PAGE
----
The nutrition "experts" tell you to eat chicken. It’s better for you than a steak. Besides it’s cheaper, right?
That advice helps chicken companies sell nearly 60 million tons ($90 billion dollars’ worth) of chicken to U.S. consumers every year, of which less than $1 billion dollars worth is organic.
To drive home the “chicken is healthy” message, one of those chicken companies—Sanderson Farms—plays fast and loose with the facts advertising its chicken products as "100% Natural." In fact, Sanderson’s website devotes an entire section to its "100% Natural" claims.
It's a nice story. But it leaves out this important fact: Sanderson chicken products have tested positive for multiple antibiotics, prescription drugs or pesticides.
The $600-billion global advertising industry was built on hype. We get that. But Sanderson takes hype to a whole new level. And we’re on a mission to make the company clean up its chicken—or clean up its act.
OCA, along with Friends of the Earth and Center for Food Safety, filed suit today against Sanderson for false advertising. We think you’ll find the complaint (it’s definitely worth the read) as shocking as we found the test results.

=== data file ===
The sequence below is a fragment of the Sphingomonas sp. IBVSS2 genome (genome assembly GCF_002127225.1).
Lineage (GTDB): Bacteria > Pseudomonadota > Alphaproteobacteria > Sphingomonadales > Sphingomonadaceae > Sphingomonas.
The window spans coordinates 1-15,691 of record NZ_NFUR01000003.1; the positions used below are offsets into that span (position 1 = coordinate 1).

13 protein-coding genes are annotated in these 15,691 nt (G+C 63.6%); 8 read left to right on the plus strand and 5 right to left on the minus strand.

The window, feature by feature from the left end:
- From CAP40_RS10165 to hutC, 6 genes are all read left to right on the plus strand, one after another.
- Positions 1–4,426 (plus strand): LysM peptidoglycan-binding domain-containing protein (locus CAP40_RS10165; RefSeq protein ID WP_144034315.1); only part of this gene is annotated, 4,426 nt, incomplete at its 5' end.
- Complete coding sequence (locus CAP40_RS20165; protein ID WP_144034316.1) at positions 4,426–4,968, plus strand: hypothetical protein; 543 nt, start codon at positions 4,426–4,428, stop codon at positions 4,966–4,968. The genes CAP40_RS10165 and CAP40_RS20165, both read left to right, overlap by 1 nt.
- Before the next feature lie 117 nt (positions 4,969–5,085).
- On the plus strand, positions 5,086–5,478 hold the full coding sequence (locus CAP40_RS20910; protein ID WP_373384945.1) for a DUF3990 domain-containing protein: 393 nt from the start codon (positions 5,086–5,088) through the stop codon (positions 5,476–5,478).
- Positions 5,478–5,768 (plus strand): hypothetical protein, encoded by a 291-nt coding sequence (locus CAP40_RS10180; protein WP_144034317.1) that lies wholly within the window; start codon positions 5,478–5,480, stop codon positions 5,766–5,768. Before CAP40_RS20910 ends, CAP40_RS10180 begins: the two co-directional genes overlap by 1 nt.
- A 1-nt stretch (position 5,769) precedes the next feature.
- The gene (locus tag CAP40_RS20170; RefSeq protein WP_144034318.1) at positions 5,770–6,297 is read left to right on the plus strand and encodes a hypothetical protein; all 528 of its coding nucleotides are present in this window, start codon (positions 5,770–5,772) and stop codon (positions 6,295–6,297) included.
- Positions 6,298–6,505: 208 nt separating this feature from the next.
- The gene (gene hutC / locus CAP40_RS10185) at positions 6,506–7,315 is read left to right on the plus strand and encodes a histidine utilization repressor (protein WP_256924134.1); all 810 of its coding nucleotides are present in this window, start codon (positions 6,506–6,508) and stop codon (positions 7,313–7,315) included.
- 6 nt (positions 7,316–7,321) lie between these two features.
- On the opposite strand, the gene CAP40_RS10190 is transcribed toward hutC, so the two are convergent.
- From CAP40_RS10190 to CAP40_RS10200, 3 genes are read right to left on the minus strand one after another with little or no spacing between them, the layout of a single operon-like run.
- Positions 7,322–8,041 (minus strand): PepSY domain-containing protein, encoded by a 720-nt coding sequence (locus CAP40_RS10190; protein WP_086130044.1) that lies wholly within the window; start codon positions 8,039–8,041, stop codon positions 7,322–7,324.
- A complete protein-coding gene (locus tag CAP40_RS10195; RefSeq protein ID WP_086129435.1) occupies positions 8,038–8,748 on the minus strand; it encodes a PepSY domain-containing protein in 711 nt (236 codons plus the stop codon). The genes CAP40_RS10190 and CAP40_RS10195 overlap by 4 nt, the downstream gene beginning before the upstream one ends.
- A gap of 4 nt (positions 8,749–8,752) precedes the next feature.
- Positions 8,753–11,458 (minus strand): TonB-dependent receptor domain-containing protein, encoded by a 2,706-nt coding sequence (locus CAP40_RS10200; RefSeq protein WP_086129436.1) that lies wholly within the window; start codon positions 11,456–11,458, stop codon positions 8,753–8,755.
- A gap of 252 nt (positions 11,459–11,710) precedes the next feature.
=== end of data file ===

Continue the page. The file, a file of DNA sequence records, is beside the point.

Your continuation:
You may never buy a package of Sanderson-brand chicken. But Sanderson sells its chicken to grocery stores who market it under their own private labels. The company also sells chicken to restaurant chains and institutions, which could include schools, hospitals and nursing homes. So you could be eating Sanderson’s drugged chicken without even knowing it.
Even if you never take a bite of Sanderson chicken (and we hope you don’t), Sanderson’s blatantly false advertising hurts everyone. Nearly 23,000 people die every year from preventable infections, because the over-use of human antibiotics on factory farms has made many of those antibiotics ineffective for people when they need them most.